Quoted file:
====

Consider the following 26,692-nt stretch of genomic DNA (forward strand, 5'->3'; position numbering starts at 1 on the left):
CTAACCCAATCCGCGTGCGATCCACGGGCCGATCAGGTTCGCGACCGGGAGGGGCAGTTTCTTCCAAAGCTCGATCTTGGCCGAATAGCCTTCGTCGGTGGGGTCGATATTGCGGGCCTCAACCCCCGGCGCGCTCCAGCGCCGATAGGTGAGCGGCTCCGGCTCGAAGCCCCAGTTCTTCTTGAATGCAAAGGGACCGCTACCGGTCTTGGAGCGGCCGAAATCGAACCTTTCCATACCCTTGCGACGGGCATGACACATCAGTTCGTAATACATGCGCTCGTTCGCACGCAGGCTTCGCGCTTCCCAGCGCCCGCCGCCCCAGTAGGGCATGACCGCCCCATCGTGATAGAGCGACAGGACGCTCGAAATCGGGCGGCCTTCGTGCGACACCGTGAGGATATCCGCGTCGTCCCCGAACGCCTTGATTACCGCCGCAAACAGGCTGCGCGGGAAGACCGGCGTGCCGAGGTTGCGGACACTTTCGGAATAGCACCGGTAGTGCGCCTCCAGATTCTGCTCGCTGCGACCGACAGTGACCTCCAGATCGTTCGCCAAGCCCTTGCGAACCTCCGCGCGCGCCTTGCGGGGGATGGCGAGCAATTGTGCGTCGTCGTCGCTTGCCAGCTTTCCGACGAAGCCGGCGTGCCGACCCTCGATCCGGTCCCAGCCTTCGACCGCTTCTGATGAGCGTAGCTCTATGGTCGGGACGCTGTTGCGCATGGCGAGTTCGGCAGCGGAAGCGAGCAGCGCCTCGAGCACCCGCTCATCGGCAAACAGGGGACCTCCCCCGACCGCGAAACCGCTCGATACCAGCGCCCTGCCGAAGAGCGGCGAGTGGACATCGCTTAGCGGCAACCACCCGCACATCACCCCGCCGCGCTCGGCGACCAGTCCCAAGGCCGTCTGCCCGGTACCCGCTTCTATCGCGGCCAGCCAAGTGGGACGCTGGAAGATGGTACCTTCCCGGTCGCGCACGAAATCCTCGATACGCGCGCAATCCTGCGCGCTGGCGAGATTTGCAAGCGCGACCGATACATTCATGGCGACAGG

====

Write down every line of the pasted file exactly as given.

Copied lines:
Consider the following 26,692-nt stretch of genomic DNA (forward strand, 5'->3'; position numbering starts at 1 on the left):
CTAACCCAATCCGCGTGCGATCCACGGGCCGATCAGGTTCGCGACCGGGAGGGGCAGTTTCTTCCAAAGCTCGATCTTGGCCGAATAGCCTTCGTCGGTGGGGTCGATATTGCGGGCCTCAACCCCCGGCGCGCTCCAGCGCCGATAGGTGAGCGGCTCCGGCTCGAAGCCCCAGTTCTTCTTGAATGCAAAGGGACCGCTACCGGTCTTGGAGCGGCCGAAATCGAACCTTTCCATACCCTTGCGACGGGCATGACACATCAGTTCGTAATACATGCGCTCGTTCGCACGCAGGCTTCGCGCTTCCCAGCGCCCGCCGCCCCAGTAGGGCATGACCGCCCCATCGTGATAGAGCGACAGGACGCTCGAAATCGGGCGGCCTTCGTGCGACACCGTGAGGATATCCGCGTCGTCCCCGAACGCCTTGATTACCGCCGCAAACAGGCTGCGCGGGAAGACCGGCGTGCCGAGGTTGCGGACACTTTCGGAATAGCACCGGTAGTGCGCCTCCAGATTCTGCTCGCTGCGACCGACAGTGACCTCCAGATCGTTCGCCAAGCCCTTGCGAACCTCCGCGCGCGCCTTGCGGGGGATGGCGAGCAATTGTGCGTCGTCGTCGCTTGCCAGCTTTCCGACGAAGCCGGCGTGCCGACCCTCGATCCGGTCCCAGCCTTCGACCGCTTCTGATGAGCGTAGCTCTATGGTCGGGACGCTGTTGCGCATGGCGAGTTCGGCAGCGGAAGCGAGCAGCGCCTCGAGCACCCGCTCATCGGCAAACAGGGGACCTCCCCCGACCGCGAAACCGCTCGATACCAGCGCCCTGCCGAAGAGCGGCGAGTGGACATCGCTTAGCGGCAACCACCCGCACATCACCCCGCCGCGCTCGGCGACCAGTCCCAAGGCCGTCTGCCCGGTACCCGCTTCTATCGCGGCCAGCCAAGTGGGACGCTGGAAGATGGTACCTTCCCGGTCGCGCACGAAATCCTCGATACGCGCGCAATCCTGCGCGCTGGCGAGATTTGCAAGCGCGACCGATACATTCATGGCGACAGG